Macron said he intends to change the "method" but no course on the taxation of fuels. The porcess of consultation will take place country-wide and involve associations, elected representatives and Yellow Vests.
The 40-year-old centrist acknowledged that many struggling households felt penalised by an increase in fuel taxes this year, the spark for road blockades and demonstrations over the past 10 days.
He offered minor concessions, saying he would propose a mechanism to adjust tax hikes when they occurred at the same time as an increase in oil prices internationally -- as they have this year.
"What I've taken from these last few days is that we shouldn't change course because it is the right one and necessary," he told lawmakers at the Elysee palace in Paris.
Taxes from above
In an hour-long speech, Macron repeated several times that he had understood the anger expressed by hundreds of thousands of people who have taken to the streets in high-visibility yellow jackets.
He conceded that many French people felt that taxes were "imposed from above" and promised to accelerate the work of the government to lighten the load for working families and cut public spending.
One of the most frequent complaints from the so-called "yellow vests" is Macron's perceived elitism, as well as his pro-business policies since taking office in May last year.
"I have seen like many French people the difficulties for people who have to drive a lot and have problems making ends meet at the end of the month," he said.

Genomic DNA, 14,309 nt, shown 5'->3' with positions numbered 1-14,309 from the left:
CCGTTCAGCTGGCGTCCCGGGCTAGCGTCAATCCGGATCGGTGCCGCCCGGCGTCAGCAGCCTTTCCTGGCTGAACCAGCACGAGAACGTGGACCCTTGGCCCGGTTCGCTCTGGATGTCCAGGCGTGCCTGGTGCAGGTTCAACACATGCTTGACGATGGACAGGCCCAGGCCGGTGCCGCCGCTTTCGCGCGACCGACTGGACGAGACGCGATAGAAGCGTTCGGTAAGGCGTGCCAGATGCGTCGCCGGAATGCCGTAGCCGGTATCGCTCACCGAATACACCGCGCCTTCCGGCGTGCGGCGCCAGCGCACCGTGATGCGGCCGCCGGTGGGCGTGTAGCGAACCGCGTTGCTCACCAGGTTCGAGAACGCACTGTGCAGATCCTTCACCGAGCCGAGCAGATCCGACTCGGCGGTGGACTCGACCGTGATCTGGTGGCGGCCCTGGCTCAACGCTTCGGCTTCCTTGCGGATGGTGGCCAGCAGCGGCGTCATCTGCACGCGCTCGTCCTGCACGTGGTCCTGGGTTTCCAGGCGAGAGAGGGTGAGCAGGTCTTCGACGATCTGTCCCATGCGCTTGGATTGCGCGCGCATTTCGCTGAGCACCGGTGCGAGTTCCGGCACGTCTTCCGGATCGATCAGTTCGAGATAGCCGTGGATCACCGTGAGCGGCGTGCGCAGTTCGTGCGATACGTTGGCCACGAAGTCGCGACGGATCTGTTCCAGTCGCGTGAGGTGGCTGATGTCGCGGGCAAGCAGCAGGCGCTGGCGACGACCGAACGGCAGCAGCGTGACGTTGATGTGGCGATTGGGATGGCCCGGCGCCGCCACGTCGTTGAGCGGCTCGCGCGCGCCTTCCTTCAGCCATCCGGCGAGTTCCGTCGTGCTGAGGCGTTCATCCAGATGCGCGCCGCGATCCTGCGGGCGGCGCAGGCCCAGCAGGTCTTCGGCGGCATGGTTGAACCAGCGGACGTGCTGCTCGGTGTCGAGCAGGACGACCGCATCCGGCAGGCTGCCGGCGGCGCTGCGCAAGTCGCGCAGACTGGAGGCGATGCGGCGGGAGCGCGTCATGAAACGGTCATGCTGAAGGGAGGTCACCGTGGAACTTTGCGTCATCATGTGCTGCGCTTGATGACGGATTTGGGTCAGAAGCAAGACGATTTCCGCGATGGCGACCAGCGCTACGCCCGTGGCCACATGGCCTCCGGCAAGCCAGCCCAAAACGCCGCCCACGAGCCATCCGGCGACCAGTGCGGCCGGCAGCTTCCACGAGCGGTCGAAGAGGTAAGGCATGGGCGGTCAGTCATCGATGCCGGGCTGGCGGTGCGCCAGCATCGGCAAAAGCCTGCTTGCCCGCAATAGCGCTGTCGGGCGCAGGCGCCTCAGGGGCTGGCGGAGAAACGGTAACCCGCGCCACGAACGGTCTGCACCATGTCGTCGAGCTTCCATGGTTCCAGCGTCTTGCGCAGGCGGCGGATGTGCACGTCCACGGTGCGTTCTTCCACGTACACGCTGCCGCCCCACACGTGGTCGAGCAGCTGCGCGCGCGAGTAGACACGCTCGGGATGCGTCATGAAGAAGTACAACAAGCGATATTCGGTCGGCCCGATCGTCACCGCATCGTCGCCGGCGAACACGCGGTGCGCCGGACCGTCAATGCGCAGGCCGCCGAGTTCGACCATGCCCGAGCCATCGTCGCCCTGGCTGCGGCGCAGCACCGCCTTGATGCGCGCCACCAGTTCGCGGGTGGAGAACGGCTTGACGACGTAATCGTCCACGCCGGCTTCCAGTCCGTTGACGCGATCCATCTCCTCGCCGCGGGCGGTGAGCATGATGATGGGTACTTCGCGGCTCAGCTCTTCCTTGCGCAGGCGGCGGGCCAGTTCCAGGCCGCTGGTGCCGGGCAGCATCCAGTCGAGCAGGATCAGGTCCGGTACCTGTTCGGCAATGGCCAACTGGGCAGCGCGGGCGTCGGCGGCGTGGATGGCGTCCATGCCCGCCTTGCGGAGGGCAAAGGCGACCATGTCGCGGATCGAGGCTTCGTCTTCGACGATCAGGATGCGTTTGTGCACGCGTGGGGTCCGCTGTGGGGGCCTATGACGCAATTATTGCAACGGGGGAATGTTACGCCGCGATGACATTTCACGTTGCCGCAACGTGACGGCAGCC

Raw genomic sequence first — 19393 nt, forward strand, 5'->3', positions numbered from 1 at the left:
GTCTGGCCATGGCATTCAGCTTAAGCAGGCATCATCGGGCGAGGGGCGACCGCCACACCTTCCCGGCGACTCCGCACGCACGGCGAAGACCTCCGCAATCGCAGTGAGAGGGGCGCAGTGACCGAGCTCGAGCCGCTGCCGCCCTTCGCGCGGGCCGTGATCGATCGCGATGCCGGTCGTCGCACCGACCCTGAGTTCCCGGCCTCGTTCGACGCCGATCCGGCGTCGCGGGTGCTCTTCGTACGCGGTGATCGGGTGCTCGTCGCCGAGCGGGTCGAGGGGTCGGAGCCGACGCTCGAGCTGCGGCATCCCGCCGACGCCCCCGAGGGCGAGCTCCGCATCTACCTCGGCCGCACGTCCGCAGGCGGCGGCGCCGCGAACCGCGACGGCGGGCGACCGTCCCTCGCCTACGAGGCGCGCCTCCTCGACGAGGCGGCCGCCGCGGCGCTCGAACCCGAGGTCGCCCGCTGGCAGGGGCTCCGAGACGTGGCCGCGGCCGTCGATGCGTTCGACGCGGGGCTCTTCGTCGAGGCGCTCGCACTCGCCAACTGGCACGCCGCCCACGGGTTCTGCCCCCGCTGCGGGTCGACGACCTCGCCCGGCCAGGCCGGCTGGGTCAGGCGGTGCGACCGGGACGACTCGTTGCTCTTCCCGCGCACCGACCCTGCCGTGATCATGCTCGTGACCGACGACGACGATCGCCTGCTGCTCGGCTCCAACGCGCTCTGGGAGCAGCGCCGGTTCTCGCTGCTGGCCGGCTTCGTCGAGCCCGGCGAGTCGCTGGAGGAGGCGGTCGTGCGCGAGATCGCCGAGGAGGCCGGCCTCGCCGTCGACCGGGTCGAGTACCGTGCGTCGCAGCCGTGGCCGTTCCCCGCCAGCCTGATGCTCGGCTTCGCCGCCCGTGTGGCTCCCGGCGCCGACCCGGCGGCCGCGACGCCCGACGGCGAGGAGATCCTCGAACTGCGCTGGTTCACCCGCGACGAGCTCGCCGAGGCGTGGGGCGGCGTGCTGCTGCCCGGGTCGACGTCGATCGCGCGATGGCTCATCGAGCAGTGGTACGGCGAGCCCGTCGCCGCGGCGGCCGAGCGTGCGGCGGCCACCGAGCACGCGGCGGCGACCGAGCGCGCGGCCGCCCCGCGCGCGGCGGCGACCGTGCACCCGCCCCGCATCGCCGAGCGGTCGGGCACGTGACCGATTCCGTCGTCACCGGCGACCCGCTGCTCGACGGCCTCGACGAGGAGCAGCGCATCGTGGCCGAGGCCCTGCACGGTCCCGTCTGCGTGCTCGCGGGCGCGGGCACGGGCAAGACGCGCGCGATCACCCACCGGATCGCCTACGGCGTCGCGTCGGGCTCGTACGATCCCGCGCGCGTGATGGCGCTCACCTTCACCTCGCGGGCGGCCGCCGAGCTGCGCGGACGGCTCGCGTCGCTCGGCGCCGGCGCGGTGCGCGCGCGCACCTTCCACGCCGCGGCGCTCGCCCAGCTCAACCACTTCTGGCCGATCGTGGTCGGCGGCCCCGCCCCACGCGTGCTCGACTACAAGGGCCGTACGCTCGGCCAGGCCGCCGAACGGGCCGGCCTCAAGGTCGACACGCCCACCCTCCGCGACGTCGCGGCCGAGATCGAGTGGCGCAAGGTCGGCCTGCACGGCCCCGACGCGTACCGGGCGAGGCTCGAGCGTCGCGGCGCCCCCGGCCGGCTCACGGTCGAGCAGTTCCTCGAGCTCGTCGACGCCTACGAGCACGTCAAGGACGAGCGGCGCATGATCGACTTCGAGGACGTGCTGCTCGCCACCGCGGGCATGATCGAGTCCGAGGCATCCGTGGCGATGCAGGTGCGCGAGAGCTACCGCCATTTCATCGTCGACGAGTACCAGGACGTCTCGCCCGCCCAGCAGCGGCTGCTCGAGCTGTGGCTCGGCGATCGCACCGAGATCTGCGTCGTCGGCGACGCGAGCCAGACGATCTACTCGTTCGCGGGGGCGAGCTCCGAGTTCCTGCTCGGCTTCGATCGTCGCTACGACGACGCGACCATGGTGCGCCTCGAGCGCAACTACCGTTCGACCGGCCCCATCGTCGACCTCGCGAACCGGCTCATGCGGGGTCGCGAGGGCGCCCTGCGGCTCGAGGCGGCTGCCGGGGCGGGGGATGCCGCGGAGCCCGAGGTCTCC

"I believe very profoundly that we can transform this anger into the solution."
What now for nuclear?
Macron also used the speech on France's energy transition -- an address scheduled before the protests began -- to announce a programme for closing nuclear reactors.
France will shut down 14 of the country's 58 nuclear reactors currently in operation by 2035, with between four and six closed by 2030, he announced.
The total includes the previously announced shutdown of France's two oldest reactors in Fessenheim, eastern France, which Macron said was now set for summer 2020.
He also announced that France would close its remaining four coal-fired power plants as part of France's anti-pollution efforts by 2022.
France relies on nuclear power for nearly 72 percent of its electricity needs. The government wants to reduce this to 50 percent by 2030 or 2035 by developing more renewable energy sources.
Macron said he would ask French electricity giant EDF to study the feasibility of more next-generation EPR reactors, but will wait until 2021 before deciding whether to proceed with construction.
EDF has been building the first EPR reactor at Flamanville along the Atlantic coast of northwest France.
It was originally set to go online in 2012 but the project has been plagued by technical problems and budget overruns.